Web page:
Scientific exceptionalism part 2

Over at Front Porch Republic, Mark Mitchell cautions us against reckless displays of patriotism. Here’s my whimsical recasting of his introduction:

If you are planning to engage in science outreach, here’s a word of advice: you must assert regularly and with great conviction your belief in Scientific Exceptionalism. This seems especially true if you are vying for leadership in a scientific society. The particular phrasing varies a bit, but the general message is the same: science is the greatest force in history; science has done more good for the world than anything else in history; science is the envy of the humanities and arts because it is unique. The flip side of these assertions is less often stated but present nonetheless: don’t question the goodness of science; being pro-science means supporting anything academic basic researchers want; criticism of anything they say is anti-science.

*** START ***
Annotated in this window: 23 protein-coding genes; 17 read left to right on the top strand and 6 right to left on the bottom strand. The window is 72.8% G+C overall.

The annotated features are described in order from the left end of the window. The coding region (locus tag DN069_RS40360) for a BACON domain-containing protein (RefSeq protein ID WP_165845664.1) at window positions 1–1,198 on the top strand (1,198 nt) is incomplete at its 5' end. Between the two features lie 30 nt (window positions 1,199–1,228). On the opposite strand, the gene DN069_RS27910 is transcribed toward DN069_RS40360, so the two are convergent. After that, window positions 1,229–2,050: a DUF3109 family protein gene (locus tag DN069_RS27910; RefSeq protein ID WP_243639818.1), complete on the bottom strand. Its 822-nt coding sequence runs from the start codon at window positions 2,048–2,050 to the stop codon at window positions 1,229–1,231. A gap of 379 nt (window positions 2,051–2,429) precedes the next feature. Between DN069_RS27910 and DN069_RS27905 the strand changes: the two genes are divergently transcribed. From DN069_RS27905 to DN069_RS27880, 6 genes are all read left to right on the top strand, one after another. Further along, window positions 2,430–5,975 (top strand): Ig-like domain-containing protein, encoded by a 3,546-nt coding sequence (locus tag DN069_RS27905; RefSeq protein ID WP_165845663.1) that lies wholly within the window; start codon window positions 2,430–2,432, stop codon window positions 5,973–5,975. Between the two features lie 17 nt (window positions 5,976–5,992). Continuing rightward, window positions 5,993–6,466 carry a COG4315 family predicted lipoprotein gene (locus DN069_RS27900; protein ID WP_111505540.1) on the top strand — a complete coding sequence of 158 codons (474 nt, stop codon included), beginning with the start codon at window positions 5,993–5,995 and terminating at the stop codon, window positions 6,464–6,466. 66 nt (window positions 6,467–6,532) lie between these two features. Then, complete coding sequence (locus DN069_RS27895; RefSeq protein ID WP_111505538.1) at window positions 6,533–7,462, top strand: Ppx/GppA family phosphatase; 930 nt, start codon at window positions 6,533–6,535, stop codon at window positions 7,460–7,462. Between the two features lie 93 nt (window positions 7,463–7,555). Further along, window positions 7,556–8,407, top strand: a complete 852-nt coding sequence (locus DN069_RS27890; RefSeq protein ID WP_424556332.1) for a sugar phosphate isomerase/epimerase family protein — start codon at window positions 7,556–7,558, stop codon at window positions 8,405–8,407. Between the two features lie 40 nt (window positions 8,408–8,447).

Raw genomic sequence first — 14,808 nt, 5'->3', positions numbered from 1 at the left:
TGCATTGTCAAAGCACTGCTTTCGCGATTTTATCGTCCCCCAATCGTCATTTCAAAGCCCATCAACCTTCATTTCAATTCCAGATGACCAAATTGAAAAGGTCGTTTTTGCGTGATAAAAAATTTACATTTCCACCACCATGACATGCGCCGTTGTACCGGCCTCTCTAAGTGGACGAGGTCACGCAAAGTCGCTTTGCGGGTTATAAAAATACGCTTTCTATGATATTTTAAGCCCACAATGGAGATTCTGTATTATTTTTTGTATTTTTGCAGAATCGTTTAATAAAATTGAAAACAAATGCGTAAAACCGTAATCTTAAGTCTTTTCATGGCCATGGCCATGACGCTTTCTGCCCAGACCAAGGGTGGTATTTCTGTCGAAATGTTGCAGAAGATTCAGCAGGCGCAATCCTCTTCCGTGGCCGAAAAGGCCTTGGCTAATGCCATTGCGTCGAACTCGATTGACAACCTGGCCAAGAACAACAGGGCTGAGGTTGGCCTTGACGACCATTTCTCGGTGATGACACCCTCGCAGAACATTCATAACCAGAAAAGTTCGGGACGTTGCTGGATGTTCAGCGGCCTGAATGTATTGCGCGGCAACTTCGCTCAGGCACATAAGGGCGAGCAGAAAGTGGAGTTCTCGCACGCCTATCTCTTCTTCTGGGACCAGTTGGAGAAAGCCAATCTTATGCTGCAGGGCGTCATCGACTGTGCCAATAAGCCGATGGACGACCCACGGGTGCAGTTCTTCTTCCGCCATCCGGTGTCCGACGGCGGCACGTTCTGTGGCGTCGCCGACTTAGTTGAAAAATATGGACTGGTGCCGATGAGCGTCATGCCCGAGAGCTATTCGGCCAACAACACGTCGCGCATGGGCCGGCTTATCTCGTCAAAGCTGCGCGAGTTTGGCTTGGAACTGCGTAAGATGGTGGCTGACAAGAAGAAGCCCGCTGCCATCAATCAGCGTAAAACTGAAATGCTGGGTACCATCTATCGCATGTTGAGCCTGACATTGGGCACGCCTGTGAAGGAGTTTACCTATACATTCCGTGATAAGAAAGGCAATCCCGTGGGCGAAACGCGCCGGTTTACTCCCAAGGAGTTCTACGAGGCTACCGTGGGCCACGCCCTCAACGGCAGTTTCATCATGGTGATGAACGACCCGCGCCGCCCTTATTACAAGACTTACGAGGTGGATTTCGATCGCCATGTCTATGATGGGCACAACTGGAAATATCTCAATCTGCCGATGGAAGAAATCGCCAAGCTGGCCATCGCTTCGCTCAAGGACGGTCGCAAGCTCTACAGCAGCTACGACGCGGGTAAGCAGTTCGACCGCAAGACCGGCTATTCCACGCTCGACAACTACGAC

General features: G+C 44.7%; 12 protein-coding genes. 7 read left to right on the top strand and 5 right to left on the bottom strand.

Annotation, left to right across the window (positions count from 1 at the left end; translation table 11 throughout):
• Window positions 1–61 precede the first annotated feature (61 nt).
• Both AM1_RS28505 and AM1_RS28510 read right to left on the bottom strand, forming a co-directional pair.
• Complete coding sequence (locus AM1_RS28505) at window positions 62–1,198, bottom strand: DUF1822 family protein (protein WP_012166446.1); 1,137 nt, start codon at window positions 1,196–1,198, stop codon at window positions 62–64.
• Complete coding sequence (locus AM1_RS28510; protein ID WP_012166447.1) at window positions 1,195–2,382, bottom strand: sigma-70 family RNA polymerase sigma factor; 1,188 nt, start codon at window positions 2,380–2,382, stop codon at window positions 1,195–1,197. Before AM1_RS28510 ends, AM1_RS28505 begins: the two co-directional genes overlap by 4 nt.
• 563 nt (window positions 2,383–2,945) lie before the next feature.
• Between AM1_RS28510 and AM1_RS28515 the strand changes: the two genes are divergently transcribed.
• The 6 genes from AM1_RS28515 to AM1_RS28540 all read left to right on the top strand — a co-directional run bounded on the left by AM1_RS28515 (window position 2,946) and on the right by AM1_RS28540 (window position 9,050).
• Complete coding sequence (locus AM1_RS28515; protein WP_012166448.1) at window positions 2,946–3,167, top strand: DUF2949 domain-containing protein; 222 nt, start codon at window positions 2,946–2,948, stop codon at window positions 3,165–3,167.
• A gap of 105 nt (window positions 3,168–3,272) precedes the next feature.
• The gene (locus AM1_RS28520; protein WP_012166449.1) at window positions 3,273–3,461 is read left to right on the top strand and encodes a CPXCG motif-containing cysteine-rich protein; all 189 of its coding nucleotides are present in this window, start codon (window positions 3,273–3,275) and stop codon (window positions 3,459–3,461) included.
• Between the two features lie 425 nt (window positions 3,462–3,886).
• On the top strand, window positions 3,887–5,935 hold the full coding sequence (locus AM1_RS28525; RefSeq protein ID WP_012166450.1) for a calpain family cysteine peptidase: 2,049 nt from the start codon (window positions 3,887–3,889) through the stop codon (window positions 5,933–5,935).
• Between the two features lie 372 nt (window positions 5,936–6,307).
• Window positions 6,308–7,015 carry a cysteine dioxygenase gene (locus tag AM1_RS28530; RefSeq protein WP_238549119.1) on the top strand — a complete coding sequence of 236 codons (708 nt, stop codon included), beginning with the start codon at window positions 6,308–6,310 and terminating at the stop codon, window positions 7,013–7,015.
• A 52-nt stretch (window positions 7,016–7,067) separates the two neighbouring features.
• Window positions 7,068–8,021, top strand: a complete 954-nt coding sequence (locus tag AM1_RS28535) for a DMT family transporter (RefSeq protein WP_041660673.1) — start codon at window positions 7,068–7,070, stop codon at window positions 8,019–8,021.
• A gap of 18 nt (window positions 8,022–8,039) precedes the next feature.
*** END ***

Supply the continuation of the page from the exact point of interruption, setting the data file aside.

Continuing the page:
Who needs nuance when you’ve got exceptionalism? Why show humility if you’re convinced that science is a “means to freedom?” I hope scientists realize some grad students leave precisely because they can’t stand this attitude.

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